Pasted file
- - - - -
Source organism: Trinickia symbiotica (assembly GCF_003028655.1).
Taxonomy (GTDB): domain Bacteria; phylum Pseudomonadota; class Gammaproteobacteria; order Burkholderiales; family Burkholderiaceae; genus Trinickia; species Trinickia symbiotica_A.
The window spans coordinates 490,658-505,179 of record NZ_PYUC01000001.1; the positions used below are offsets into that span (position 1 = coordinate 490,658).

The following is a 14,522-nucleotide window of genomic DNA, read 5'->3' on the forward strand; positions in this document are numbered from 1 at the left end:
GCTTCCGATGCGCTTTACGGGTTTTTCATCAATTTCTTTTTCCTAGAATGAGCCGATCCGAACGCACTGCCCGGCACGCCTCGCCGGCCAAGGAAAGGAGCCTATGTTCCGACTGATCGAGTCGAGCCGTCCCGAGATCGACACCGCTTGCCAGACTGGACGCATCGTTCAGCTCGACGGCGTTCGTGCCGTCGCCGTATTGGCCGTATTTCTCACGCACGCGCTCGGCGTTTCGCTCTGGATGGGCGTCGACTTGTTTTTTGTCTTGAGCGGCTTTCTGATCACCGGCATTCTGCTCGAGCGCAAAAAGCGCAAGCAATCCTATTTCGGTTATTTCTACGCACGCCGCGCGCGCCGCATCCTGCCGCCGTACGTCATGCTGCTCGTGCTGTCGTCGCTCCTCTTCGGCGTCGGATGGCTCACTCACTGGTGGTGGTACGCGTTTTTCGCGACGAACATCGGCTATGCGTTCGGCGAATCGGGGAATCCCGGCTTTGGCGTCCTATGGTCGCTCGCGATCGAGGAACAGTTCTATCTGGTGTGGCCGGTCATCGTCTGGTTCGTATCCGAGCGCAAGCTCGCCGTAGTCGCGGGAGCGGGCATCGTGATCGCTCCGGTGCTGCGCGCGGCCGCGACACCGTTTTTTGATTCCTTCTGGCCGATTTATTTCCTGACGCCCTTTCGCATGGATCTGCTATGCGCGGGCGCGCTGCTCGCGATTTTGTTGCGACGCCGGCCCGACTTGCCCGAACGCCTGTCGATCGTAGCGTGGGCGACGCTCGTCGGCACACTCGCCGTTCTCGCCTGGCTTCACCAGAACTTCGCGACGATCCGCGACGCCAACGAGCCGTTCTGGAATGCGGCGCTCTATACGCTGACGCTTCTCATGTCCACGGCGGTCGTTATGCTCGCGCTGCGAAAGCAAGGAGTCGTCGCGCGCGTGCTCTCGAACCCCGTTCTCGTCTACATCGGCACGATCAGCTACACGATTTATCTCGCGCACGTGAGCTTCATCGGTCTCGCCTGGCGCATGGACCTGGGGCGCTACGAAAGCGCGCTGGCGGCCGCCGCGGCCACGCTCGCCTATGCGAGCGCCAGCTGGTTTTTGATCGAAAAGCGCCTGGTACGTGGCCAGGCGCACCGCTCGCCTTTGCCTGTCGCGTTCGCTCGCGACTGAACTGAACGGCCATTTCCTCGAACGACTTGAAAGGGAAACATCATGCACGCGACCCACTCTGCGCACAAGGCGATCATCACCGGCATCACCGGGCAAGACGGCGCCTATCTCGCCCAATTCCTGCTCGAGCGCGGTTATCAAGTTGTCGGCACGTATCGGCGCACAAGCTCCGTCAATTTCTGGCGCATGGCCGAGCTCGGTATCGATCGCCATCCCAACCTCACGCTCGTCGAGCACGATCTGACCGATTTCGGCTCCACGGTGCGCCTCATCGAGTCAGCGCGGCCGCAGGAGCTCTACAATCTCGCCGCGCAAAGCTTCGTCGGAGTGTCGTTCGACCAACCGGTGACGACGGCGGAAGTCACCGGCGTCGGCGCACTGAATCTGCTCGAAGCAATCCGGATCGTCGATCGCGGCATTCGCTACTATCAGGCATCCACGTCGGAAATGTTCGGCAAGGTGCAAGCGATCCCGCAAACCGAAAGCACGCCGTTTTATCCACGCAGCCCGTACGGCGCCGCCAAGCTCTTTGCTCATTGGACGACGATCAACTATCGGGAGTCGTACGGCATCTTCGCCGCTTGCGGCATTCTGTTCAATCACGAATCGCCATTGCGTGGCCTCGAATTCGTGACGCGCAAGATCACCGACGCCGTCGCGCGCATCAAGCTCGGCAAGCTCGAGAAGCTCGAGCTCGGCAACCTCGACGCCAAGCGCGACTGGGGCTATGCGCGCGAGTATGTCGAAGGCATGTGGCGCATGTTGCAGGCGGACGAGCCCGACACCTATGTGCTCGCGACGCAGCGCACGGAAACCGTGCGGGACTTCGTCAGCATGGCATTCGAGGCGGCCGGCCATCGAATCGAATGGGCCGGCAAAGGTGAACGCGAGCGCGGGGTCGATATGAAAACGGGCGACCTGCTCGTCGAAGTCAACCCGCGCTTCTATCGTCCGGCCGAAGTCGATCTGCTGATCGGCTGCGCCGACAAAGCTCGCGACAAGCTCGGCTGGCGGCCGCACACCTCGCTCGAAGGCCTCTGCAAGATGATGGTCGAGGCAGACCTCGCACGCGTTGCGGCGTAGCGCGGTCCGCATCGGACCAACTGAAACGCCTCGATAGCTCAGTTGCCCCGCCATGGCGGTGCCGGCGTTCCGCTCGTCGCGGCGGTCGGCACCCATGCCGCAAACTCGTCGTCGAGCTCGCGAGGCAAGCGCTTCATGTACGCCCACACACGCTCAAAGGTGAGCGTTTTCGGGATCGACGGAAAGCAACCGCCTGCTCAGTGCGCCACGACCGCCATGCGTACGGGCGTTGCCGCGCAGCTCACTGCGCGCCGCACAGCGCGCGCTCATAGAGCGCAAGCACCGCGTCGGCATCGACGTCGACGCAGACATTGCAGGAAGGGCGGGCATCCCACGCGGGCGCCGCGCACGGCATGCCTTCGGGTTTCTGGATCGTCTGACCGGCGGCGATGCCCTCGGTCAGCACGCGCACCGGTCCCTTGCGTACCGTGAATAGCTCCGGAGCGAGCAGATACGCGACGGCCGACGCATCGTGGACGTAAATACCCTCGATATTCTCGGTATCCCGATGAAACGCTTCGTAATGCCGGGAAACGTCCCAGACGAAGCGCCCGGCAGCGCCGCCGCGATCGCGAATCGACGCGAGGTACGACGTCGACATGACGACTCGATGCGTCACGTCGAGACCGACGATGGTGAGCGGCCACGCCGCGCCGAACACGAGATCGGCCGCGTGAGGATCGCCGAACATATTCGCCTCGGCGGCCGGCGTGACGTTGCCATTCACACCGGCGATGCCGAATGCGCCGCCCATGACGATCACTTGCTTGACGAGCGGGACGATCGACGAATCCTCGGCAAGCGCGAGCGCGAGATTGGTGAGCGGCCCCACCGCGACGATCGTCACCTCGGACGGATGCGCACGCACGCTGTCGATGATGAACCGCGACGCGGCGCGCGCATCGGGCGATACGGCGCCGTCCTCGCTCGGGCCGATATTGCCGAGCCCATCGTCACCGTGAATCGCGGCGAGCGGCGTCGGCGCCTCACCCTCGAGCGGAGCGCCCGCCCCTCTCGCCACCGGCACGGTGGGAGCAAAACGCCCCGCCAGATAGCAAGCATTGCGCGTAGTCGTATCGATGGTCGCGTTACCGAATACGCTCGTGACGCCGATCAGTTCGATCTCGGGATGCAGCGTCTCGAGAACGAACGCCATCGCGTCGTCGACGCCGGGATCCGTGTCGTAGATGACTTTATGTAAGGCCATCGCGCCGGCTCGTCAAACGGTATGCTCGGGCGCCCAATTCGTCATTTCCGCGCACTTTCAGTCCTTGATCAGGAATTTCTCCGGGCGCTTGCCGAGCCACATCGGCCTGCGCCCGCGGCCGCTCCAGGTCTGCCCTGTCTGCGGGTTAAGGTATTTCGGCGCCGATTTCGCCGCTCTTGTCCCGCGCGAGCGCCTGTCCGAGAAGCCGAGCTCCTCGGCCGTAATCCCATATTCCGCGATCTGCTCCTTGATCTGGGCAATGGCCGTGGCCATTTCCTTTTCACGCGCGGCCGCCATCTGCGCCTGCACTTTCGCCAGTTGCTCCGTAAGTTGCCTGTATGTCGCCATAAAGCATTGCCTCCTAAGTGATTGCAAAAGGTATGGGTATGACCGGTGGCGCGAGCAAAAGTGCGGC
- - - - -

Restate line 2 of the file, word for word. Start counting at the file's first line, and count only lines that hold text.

Taxonomy (GTDB): domain Bacteria; phylum Pseudomonadota; class Gammaproteobacteria; order Burkholderiales; family Burkholderiaceae; genus Trinickia; species Trinickia symbiotica_A.